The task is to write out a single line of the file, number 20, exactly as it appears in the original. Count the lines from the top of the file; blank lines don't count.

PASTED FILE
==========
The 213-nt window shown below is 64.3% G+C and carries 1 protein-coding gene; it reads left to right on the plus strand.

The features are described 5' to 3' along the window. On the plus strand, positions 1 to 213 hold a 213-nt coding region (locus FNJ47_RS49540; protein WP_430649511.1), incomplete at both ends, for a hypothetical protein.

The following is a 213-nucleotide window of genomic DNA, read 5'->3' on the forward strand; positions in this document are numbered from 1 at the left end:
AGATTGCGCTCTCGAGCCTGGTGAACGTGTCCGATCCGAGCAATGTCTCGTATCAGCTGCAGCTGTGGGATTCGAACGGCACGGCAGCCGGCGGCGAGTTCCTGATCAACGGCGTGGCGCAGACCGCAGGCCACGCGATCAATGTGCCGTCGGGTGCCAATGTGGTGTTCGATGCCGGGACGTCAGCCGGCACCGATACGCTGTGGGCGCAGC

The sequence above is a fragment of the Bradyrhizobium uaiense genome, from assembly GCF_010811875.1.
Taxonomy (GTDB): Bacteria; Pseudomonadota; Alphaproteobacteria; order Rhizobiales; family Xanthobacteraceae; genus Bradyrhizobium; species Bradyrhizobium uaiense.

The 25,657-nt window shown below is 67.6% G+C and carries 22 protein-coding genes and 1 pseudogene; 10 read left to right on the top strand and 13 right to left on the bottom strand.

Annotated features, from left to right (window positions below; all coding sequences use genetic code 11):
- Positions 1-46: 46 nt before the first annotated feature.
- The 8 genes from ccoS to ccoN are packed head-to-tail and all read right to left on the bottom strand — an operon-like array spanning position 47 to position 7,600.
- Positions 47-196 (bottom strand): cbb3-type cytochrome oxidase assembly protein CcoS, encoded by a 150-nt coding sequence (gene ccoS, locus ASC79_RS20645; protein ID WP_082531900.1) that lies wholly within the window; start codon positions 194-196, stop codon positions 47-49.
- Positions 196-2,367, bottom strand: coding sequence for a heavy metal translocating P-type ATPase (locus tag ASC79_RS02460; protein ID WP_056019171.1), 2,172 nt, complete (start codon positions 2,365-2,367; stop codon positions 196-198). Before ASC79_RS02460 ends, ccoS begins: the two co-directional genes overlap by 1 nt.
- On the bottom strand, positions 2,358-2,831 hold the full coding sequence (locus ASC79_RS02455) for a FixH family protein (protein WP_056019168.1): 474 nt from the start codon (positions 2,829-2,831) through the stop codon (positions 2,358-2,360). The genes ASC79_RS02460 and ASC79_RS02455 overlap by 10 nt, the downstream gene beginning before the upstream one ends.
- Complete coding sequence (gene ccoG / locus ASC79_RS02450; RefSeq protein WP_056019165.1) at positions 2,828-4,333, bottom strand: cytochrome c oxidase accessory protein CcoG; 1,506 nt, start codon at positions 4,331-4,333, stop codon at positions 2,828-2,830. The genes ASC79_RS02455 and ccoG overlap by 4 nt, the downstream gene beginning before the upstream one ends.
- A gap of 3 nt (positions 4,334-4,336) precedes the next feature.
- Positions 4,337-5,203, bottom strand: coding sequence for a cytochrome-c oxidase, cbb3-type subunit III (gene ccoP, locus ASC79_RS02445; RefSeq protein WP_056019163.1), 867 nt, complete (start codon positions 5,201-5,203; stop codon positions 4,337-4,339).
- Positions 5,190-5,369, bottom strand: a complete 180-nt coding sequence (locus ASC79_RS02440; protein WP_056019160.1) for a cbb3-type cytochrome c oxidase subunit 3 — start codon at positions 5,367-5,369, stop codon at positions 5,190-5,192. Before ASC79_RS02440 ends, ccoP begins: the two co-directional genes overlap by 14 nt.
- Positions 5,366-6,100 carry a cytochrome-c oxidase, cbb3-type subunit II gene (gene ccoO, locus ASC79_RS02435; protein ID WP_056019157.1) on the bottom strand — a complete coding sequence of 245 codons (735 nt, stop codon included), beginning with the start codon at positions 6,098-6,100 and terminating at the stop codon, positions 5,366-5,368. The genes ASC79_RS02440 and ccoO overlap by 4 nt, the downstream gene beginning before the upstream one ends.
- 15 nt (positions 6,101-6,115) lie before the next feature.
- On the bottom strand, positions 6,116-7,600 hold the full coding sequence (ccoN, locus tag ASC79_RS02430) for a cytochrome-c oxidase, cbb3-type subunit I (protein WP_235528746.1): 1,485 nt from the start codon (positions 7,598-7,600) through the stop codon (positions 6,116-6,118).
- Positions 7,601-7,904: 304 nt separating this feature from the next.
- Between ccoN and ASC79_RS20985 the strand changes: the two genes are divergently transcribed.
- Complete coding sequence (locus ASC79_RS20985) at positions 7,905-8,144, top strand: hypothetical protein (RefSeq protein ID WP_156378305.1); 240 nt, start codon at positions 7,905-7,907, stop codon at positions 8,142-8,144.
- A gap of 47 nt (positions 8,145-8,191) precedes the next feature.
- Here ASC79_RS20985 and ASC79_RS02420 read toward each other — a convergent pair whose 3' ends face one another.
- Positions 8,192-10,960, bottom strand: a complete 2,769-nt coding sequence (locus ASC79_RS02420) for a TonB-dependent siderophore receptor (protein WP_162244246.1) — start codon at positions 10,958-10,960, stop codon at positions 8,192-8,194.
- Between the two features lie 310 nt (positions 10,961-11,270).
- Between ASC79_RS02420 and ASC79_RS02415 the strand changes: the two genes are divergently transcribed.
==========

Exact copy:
- On the bottom strand, positions 6,116-7,600 hold the full coding sequence (ccoN, locus tag ASC79_RS02430) for a cytochrome-c oxidase, cbb3-type subunit I (protein WP_235528746.1): 1,485 nt from the start codon (positions 7,598-7,600) through the stop codon (positions 6,116-6,118).